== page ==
The proposal to build 24 entry-level homes on farmland next to the vacant Lion Inn, in Edgmond, near Newport, received more than 160 objections at Telford & Wrekin Council.
The application by Green Square Accord was recommended to be granted by officers at the Council but had been "called-in" by Edgmond Parish Council who asked that the issue be decided by elected committee members rather than be delegated to officials.
Objecting to the development, Allan Wilson, Chair of Edgmond Parish Council, told Telford & Wrekin's Planning Committee on Wednesday night the figures used by Telford & Wrekin to ascertain affordable housing need in the area were "conflated", which meant the development was not needed.
He said: "The evidence of affordable housing is getting conflated by the current Census 2021 when the number of young people in the parish were actually confused by people attending our universities, in short, conflating these figures. In fact, the actual need as found in the last survey was 11 affordable houses in the area."
He added that the design was also not suitable for the rural location.
"The design density is not in keeping with the local street-scape and look like a cut and paste from an urban environment put into a rural setting. These are urban housing units being shipped into a rural landscape," he said.
But Mike Nolan, head of development at Green Square Accord, said the plans would give opportunities to people unable to afford homes in the area.
He told the committee: "The proposals will provide an affordable pathway for citizens in the borough that would otherwise be locked out of the marketplace."
He said the scheme would include into six shared homes and 18 affordable rental homes to meet a need for "entry-level affordable homes" in the area.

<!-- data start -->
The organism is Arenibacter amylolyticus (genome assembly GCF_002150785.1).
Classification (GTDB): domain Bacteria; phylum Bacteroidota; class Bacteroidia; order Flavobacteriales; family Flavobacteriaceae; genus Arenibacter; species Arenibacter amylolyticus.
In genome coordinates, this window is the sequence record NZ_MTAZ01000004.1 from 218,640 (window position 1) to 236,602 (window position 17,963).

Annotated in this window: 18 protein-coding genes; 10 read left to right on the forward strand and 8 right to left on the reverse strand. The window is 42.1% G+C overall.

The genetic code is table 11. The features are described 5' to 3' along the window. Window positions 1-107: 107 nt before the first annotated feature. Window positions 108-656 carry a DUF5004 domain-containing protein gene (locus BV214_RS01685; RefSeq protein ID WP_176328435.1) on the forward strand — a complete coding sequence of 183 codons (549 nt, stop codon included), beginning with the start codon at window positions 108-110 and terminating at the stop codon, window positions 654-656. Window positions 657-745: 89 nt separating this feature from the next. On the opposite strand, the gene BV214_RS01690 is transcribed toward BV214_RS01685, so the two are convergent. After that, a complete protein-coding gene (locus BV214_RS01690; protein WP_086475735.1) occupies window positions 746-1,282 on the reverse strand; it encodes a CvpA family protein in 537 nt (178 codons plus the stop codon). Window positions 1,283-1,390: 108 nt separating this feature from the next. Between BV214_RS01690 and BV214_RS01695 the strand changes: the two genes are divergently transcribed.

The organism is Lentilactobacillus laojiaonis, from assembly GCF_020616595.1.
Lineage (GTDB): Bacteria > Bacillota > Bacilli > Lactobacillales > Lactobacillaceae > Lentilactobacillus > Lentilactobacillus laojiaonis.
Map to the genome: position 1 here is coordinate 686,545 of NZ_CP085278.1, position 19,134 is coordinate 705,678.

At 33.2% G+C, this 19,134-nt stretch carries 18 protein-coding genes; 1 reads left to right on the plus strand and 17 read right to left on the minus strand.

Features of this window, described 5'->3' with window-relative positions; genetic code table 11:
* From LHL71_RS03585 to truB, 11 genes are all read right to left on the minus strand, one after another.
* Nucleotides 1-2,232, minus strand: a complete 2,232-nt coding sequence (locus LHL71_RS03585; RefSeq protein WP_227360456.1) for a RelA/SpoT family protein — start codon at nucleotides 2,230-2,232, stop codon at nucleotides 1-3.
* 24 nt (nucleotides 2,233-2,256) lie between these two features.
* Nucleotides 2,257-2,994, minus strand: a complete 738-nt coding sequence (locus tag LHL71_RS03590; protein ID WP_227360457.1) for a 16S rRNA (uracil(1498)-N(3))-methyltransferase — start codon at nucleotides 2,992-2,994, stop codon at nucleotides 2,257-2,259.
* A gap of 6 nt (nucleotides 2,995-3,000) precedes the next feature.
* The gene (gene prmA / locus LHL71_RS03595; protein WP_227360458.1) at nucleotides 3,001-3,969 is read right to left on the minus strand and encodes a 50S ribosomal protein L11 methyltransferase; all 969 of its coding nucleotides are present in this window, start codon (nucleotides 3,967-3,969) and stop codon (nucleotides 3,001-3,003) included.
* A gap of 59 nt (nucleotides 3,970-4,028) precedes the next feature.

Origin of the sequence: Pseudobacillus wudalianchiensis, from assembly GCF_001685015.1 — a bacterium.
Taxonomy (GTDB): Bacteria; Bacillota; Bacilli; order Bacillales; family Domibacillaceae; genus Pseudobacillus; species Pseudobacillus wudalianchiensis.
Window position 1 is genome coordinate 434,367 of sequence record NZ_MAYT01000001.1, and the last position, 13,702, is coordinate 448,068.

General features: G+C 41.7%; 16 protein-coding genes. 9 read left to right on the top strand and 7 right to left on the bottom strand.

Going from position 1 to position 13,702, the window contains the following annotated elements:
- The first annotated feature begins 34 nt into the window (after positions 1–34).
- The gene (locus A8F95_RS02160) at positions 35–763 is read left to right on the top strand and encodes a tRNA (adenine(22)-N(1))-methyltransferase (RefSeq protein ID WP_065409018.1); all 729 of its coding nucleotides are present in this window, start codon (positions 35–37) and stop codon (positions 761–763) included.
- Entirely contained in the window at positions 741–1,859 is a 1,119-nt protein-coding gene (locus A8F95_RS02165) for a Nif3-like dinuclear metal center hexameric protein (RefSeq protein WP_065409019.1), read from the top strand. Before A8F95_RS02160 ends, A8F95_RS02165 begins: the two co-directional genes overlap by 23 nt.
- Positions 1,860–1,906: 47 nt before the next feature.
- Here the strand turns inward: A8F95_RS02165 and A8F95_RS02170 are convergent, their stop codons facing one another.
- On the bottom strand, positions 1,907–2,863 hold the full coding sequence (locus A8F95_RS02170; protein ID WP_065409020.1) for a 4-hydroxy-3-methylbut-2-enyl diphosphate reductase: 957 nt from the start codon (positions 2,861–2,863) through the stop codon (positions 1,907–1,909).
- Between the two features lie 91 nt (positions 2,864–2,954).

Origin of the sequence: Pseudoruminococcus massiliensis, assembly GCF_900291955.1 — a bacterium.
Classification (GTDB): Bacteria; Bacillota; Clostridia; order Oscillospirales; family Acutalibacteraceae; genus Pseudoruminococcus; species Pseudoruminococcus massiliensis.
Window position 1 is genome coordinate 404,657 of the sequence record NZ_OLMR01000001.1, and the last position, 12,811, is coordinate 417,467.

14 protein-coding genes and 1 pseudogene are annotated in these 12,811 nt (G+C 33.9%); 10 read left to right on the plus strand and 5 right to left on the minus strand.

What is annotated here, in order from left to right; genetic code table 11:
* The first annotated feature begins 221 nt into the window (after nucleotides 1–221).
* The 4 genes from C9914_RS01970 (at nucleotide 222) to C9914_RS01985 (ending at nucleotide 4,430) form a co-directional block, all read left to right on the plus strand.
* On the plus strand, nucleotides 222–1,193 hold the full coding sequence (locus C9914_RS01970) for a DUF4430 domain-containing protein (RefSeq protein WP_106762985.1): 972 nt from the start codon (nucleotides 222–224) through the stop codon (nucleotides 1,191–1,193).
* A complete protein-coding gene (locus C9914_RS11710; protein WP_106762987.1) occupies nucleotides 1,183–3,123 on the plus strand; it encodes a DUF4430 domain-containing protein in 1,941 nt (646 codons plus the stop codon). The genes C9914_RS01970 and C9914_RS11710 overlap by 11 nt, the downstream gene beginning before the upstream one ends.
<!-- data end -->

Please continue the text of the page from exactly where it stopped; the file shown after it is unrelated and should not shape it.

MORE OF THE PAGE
Council officer, Robin Jones, informed the committee that the concept of "entry-level affordable homes" was introduced in the National Policy Framework in 2018 and differed to the affordable housing needs identified in the both the Local and Neighbourhood plans, which pre-dated the framework.
She added that the proposals met a "borough wide need" for entry-level homes and that the target for affordable homes in the Local Plan was anyway "not a maximum".
The Committee also discussed concerns that the development would impact a local heritage site.
The land for the homes is next to The Priory - a five bedroomed, Grade II Listed cottage, and the committee was told that while the development would have a "negative impact" on The Priory by restricting its views, the "benefits of the proposals outweigh the harm to the heritage asset".
Councillors voted by four votes to two, with two abstentions, to grant planning permission for the development.
An access road to serve the housing estate planned for part of the car park of the Lion Inn pub opposite was also approved at the same meeting.
The pub is a protected Asset of Community Value, which means it has to stay as a public house for community use for the next five years, although it is currently vacant and closed.